Expression and neutralization capacity of single domain HIV antibody fragments
The discovery of broad and potent neutralizing HIV antibodies (bNAbs) has opened up new opportunities of passive immunization for HIV-1 prevention. In this study, we have engineered CAP256-VRC26.25, a V1V2 bNAb that neutralizes 70% of clade C viruses, as a single domain antibody (sdAb). These small antigen binding entities are derived from naturally occurring heavy chain only antibodies present in members of the dromedary families, and are characterized by the absence of a light chain, long complementarity-determining regions (CDR) heavy (H) chain 3 and high stability. Since CAP256.25 contains a highly charged and protruding CDR-H3 that binds mainly through its heavy chain, we hypothesized that it may function well as an sdAb. Multiple camelization approaches to engineer CAP256.25 as a sdAb were tested in silico utilising structural modelling software. Parameters such as germline sequence homology, hydrophobicity and solubility, folding energy, torsion angles and native conformation of CAP256.25 in complex with its binding epitope were major factors considered during the modelling process. Four CAP256.25 sdAb derivatives were generated from parental antibody, the mut_0 or a wild type (WT), which was used as a base line for downstream optimization. CAP256.25 mut_4 in which residues involved in LC interactions were replaced with residues strongly conserved in camel sdAbs, which minimize hydrophobic interface of the sdAb. Mut_8 variant, which included four additional substitutions to increase solubility and mut_9 contained a single additional mutation at the base of CDR-H3 to improve the energetic landscape of sdAb. All genes were synthesized and sub-cloned into a mammalian expression vector and recombinant proteins expressed in HEK293T cell line, and purified by Immobilized Metal Ion Affinity Chromatography (IMAC) and Fast Protein Liquid Chromatography (FPLC). CAP256.25_mut0 expression was below the detectable level and whilst mut_4 expressed at low levels, it showed no neutralization activity. CAP256.25 sdAb mut_8 and mut_9 expressed at significantly lower levels compared to m36, a previously described sdAb used a positive control. Nevertheless CAP256.25mut_8 sdAb showed neutralization capability although it lost significant potency in comparison to the parental antibody, yet still within the therapeutic window of the VRC01 bNAb. Importantly, CAP256.25 sdAb was unable to neutralize the K169E mutant confirming that it retained specificity for the V2 epitope. These data suggest that camelization of human antibodies is possible although further engineering is required to increase expression and improve stability. As such, sdAb engineering could be an encouraging step for the generation of small antigen binding fragments for future therapeutic purposes including topical delivery at mucosal surfaces, to interrupt or block sexual transmission of HIV.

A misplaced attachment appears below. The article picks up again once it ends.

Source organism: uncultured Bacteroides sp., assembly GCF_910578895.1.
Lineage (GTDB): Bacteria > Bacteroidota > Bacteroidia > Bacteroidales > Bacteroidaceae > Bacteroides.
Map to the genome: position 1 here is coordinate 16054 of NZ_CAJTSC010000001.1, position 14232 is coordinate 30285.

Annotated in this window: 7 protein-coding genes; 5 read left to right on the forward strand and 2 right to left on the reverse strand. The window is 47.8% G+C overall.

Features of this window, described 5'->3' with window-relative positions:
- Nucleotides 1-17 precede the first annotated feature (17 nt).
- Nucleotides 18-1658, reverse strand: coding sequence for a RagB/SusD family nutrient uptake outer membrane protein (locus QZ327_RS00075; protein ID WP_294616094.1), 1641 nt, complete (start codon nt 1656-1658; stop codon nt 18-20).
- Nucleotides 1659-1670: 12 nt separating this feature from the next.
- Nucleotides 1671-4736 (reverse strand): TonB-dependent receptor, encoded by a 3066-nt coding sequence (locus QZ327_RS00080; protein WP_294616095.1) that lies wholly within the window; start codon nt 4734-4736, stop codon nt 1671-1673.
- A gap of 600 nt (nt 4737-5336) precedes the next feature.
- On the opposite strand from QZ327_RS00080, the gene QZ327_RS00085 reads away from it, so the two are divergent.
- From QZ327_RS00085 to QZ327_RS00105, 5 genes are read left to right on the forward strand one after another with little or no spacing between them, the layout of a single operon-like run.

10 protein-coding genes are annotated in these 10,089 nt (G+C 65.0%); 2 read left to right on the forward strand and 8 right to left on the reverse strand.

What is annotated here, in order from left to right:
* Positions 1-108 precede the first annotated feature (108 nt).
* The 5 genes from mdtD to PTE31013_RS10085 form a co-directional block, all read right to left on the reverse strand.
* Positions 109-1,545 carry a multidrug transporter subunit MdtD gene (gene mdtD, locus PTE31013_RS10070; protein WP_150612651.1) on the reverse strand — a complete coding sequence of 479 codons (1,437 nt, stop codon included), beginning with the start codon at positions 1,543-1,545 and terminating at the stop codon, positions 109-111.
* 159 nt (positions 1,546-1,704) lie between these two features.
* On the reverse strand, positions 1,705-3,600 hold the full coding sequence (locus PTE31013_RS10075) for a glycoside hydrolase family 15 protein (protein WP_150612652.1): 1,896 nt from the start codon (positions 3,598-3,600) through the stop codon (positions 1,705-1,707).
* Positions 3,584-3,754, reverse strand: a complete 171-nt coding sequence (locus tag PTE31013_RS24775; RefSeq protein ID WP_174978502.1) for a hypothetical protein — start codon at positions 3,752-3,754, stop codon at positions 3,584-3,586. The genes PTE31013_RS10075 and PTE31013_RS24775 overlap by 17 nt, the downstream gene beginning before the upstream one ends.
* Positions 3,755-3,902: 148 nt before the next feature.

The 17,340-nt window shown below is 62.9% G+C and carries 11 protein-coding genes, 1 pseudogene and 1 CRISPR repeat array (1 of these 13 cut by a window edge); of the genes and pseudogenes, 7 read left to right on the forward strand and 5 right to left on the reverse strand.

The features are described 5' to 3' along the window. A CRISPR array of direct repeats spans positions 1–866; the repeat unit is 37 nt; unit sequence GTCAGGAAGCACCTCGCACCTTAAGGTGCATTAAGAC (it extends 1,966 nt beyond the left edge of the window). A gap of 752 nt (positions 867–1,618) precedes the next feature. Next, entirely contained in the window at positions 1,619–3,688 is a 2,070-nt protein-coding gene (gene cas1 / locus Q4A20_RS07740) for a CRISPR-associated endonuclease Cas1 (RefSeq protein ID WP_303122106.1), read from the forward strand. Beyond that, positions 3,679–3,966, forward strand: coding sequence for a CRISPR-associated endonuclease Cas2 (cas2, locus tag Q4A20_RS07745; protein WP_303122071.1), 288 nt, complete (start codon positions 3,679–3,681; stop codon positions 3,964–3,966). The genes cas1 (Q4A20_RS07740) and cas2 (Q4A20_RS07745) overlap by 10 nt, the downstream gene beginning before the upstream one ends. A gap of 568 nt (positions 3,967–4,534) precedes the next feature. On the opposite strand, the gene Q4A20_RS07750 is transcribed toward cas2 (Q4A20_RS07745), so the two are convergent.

A dissertation submitted to the Faculty of Health Sciences, University of the Witwatersrand, Johannesburg, in fulfilment of the requirements for the degree of Master of Science in Medicine in the specialty of Virology, June 2018